falling apart as drug or alcohol dependence and tolerance worsens. Furthermore, a functioning alcoholic or drug addicted individual is still at risk for the multitude of health problems linked to substance abuse.

#5 Relapse Means You’ll Never Get Better

Relapse can be frustrating and discouraging, but it’s not a failure. Addiction is a chronic disease with similar relapse rates as other chronic conditions like high blood pressure and diabetes. It’s not uncommon to relapse at least once on your recovery journey. Relapses are opportunities to learn more about yourself, your triggers, and what is critical to maintaining sobriety. Many people come out of relapses stronger and more dedicated to their recovery.

#6 Drug Rehab Is a “Cure”

An addiction treatment program is a necessary part of recovery for many people, but it’s not a magic pill. People enter substance abuse treatment at varying stages of readiness to change. For some, an addiction recovery program is indeed the turning point they need to take back their life. They get sober, make lifestyle changes, and put recovery skills into practice that help them refrain from drugs and alcohol indefinitely. Others might need to participate in an addiction treatment program several times throughout their recovery journey. Either way, recovery is lifelong. It’s something you must always be aware of, work on, and nurture. Whether you’re in active addiction or haven’t had a drink or drug in decades, you’re never “cured” of addiction. Relapse is always a risk, but that risk can greatly diminish the longer you’re in recovery.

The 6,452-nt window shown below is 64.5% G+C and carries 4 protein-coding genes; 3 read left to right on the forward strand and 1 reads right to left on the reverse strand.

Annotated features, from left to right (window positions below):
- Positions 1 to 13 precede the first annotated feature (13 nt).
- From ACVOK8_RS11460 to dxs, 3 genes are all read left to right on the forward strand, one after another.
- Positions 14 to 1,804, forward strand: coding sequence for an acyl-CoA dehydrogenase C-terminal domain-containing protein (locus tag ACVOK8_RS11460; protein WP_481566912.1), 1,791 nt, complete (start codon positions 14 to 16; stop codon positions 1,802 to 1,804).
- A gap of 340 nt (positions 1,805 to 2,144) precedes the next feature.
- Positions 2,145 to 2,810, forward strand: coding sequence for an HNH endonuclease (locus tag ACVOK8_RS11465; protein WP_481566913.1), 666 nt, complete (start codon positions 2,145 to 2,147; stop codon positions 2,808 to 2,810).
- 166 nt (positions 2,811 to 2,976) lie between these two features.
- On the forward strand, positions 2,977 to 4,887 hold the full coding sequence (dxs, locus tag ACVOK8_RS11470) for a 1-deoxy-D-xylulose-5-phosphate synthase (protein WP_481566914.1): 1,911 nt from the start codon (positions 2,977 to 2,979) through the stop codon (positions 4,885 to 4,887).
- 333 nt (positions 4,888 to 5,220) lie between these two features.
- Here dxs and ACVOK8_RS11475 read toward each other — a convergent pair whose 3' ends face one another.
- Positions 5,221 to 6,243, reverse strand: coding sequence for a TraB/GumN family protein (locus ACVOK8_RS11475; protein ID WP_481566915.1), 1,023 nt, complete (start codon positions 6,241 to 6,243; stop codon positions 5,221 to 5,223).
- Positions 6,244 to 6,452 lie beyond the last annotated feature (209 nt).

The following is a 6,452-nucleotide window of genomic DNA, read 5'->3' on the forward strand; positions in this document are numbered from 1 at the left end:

#7 Prescription Drugs Are Safer Than Street Drugs

Some people think that because a doctor prescribed a drug, it’s not “as bad” as street drugs like heroin, crack, or cocaine. The opioid crisis has helped dispute that myth about addiction. Around 247,000 people in the U.S. died from a prescription opioid overdose from 1999 to 2019. The National Institute on Drug Abuse reports that in a period of one year, 1.5 million Americans started misusing tranquilizers, 271,000 started misusing sedatives, and over one million started misusing prescription stimulants. The truth is addiction doesn’t discriminate by type of drug and any substance that you abuse can be dangerous and deadly.

Concerned About Yourself or a Loved One?

Drug and alcohol addiction are serious conditions that have long-lasting effects on your physical and mental health. If you or a loved one is struggling with addiction, reach out to us for a free, confidential consultation. We provide evidence-based substance abuse treatment that helps you understand addiction and the reasons you abuse drugs and alcohol, so those can be addressed. You’ll learn healthy coping skills and develop connections with peers in recovery who know what you’re going through.